There were lots of damselflies fluttering through the air. One finally landed on a leaf long enough to get some pictures. Unfortunately another leaf was obstructing the view of its body but I was happy to capture some of the detail on her wings. The white dots at the end of each wing identify her as a female.

female ebony jewelwing
aka black-winged damselfly
another mushroom
view of bridge from the other side, coming back
pine cone in tangle of branches and vines
someone planted a little garden in a stump

The bug repellent seems to have worked. I heard one mosquito around my ear but never got bit. Since I discovered a couple of things (wintergreen flowers and black-winged damselflies) I’d never seen before I wonder if it might be worth the trouble to take more summer walks in the woods…

And now the covid positivity rate in Connecticut is about 10%. Heading in the wrong direction…

as you walk the meadow loop

6.24.22 ~ Denison Pequotsepos Nature Center

A lot had changed in the seven weeks between our visits to the nature center. The trees had leafed out and we could barely see the little mound where Mama Goose had been sitting on her eggs. But on this day the bullfrogs were still populating the pond. After checking out the pond we headed out to the meadow.

We’re squeezing in as many walks as we can before the weather forces us inside. The meadow was lovely with a few well-mown paths to follow through and around it. It was so refreshingly cool that in the shade I wished I hadn’t left my hoodie in the car, but in the sunshine the warmth felt so good on my bare arms. There were lots of birds flitting about, but not too many stayed still long enough for pictures.

eastern bluebird
a small portion of the large meadow
sign surrounded by orbs
birdhouse with some unique “landscaping”
honeysuckle
house sparrow (molting?)
clover blossom and bug

Then we walked back through the woods to the parking lot, and enjoyed the different things the dappled sunlight was highlighting.

ferns in a sunbeam
American robin

But beyond perpetual wonders
and mortals asking why
casting its light upon us all
is the sun’s supreme reply.

~ Gunnar Reiss-Andersen
(The Magic of Fjords)

summer solstice in the woods

6.20.22 ~ Bluff Point State Park & Coastal Reserve

This is the third year we’ve celebrated Midsummer since this endless coronavirus pandemic began. Driving on our way to a walk in the woods I was chattering to Tim about the “end” of the pandemic, how it was becoming more or less endemic now and that maybe I should stop tagging my posts with “pandemic.”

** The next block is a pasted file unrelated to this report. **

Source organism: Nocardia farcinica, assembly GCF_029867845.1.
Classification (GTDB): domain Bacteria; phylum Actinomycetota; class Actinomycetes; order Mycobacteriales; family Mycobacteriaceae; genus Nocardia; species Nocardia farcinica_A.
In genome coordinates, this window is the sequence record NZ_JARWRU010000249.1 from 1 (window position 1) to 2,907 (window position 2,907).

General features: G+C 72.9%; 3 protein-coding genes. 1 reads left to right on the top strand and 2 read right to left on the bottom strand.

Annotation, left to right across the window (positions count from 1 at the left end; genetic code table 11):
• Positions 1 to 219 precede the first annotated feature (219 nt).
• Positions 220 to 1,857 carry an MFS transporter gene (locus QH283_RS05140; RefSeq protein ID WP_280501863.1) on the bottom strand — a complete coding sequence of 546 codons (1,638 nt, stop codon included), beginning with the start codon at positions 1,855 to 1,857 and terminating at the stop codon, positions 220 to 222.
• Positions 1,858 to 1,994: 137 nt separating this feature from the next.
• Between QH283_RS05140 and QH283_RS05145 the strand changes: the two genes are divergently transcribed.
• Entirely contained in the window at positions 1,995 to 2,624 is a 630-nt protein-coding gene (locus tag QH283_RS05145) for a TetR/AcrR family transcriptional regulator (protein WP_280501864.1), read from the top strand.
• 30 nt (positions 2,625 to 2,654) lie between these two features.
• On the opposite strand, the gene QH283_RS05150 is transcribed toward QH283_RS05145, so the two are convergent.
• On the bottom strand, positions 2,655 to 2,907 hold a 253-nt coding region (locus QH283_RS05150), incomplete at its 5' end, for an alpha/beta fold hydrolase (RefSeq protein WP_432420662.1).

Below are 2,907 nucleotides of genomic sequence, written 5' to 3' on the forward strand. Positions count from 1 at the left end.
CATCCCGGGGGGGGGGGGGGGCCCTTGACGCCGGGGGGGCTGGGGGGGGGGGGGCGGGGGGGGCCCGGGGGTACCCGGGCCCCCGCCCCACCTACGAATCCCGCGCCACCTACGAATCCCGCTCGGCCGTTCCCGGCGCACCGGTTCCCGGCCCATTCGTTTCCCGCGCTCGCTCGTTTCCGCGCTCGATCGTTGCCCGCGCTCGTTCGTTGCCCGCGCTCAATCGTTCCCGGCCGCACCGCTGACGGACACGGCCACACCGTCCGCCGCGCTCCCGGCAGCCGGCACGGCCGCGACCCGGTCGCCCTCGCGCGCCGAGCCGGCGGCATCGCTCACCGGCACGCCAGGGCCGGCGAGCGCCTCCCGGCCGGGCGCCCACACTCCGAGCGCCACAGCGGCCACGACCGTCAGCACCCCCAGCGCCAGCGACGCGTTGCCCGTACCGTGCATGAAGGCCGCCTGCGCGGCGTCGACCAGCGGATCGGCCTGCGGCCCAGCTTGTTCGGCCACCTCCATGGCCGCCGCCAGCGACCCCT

last quarter moon

Monday was a perfect summer day and the trees were green and lovely. Tim was already wearing shorts and I was still in my hoodie, typical between-season attire for this couple. 😉 We had forgotten it was a 3-day weekend, a Monday holiday for Juneteenth, so there were lots of people in the state park. No matter, everyone was friendly and in good spirits.

a peek at the Poquonnock River

We had a nice conversation with a young couple from New Hampshire who were very excited about a bird they had spotted. (We finally got a glimpse of it but couldn’t see it well enough to identify it.) And another conversation with a man, about our age, who commented on how good the honeysuckle was smelling and asked me about the zoom lens on my camera. I really didn’t feel too nervous being so close without a mask since we were outside.

it looks like these two trees are lifting the glacial erratic up off the ground

I took a picture of these trees holding the boulder (above) in November 2020. See here. Interesting difference between autumn and summer surroundings.

beach rose blossom
honeysuckle blossoms
greenery!

It turned out to be the longest walk we’ve taken in ages, a whole hour and a half! And I don’t know what it is about catbirds this year — they are turning up everywhere! It was one of those days where it simply felt exhilarating to be alive and present.

gray catbird
twig art on glacial erratic
the twig and the glacial erratic in the above picture
clover blossom
another sunlit glacial erratic
another gray catbird

I’m still enjoying daily encounters with the catbird coming to the birch tree outside my kitchen window. He usually announces the visit with a few meows and then begins his repertoire of varied melodies, songs that I imagine he has picked up and adopted along the way.

on another branch

People who watch a banded gray catbird outside their window all summer will find it hard not to wonder exactly where it’s spending the winter, or to marvel that science still doesn’t have the answer. And if the catbird doesn’t come back, they, too, will inevitably wonder why.
~ Miyoko Chu
(Songbird Journeys: Four Seasons in the Lives of Migratory Birds)

looking the other way
hawkweed (thanks to Eliza for the id)
a chipmunk on the path

But perceptions will inevitably shift, as fickle as the weather. On arriving home we learned that a fully vaccinated relative has come down with covid and had a very high fever. The news shattered my hopeful illusions. Other relatives who have had the virus have said it was no worse than a cold. One of the most disconcerting things about the illness is that it is impossible to know how it will hit you until you actually catch it.

And then, the next morning I woke to the news that a play we were planning to attend outdoors this week was put on hold:

Update on PEER GYNT: Due to COVID delays, our production will not be opening this weekend (June 23-26) in Wilcox Park. We will update on our revised schedule of performances as soon as we can. Thank you for your understanding and stay safe!
~ Flock Theatre

Connecticut’s positivity rate is hovering around 8%. So, all things considered, I guess it’s too soon to remove the pandemic tag from my posts. This refreshing walk will be recalled as our third pandemic summer solstice celebration. Feeling gratitude for the company of sociable strangers, playful catbirds and a chipmunk with the munchies on this memorable, bittersweet day.

music in the meadow

6.3.22 ~ Connecticut College Arboretum

Friday evening my sister and brother-in-law invited us to go with them to Music in the Meadow, a family-friendly outdoor concert in the Connecticut College Arboretum. We brought our lawn chairs and enjoyed the beautiful weather and setting. After walking through the woods we found a spot for ourselves up on a hill overlooking the lawn where most of the audience was seated.